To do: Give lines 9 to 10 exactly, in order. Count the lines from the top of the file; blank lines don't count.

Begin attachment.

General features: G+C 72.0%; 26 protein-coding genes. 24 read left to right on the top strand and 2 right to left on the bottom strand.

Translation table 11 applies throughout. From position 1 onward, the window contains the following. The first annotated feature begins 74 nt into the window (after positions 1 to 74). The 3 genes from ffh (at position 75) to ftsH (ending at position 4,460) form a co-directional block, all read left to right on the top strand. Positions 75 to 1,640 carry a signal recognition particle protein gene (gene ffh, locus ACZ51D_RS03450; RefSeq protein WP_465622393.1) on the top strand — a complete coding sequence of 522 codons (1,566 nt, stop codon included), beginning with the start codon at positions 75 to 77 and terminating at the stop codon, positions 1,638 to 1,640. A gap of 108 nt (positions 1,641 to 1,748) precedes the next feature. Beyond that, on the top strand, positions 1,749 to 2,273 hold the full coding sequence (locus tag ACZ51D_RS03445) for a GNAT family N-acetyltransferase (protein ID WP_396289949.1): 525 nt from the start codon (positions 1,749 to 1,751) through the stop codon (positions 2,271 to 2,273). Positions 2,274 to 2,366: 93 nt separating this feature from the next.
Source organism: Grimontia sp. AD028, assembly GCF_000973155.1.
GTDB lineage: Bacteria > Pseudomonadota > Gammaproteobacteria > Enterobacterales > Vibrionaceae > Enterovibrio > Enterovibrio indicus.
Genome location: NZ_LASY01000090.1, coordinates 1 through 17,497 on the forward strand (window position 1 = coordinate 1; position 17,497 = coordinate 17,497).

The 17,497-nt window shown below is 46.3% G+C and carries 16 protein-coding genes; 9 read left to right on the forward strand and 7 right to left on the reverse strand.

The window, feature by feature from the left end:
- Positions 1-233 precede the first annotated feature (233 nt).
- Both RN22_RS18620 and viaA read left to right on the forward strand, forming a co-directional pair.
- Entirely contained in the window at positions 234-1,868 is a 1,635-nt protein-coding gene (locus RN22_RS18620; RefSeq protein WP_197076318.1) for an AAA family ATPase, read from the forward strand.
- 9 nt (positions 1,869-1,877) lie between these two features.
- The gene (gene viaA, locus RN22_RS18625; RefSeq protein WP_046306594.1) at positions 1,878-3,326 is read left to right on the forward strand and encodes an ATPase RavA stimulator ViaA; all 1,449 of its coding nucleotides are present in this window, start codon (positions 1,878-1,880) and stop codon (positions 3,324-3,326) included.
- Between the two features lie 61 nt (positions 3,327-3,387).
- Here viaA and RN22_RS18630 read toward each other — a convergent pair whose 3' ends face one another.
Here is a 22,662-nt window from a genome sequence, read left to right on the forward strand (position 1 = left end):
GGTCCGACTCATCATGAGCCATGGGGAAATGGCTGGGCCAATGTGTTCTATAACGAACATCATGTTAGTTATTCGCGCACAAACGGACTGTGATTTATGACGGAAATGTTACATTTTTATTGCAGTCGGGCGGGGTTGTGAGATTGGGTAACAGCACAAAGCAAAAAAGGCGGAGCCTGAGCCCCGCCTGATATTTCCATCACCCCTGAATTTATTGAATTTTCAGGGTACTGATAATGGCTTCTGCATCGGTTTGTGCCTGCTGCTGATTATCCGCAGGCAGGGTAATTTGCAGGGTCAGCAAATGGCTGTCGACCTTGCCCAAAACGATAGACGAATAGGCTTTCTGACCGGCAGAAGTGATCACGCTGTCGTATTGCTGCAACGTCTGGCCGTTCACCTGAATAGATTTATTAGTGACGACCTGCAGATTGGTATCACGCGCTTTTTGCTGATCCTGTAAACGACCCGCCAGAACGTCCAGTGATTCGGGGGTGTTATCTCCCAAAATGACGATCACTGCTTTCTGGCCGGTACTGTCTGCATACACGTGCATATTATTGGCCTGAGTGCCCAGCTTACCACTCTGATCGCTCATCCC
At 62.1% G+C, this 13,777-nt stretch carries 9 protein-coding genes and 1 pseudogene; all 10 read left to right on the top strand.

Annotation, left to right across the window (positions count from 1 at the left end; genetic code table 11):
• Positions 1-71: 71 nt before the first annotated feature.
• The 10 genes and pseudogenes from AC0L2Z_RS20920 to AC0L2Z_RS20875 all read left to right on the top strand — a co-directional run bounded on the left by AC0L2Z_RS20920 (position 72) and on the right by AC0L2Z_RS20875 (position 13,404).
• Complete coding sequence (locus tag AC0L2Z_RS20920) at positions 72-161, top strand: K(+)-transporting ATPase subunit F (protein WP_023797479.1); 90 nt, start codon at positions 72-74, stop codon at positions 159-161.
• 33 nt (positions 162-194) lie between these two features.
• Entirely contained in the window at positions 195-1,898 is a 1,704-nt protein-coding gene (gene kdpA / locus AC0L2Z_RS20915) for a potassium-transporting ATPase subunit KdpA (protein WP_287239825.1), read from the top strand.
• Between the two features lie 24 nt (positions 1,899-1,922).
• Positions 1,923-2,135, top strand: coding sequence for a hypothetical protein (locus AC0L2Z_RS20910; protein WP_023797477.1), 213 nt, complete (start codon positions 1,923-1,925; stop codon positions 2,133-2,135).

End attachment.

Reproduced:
- Both RN22_RS18620 and viaA read left to right on the forward strand, forming a co-directional pair.
- Entirely contained in the window at positions 234-1,868 is a 1,635-nt protein-coding gene (locus RN22_RS18620; RefSeq protein WP_197076318.1) for an AAA family ATPase, read from the forward strand.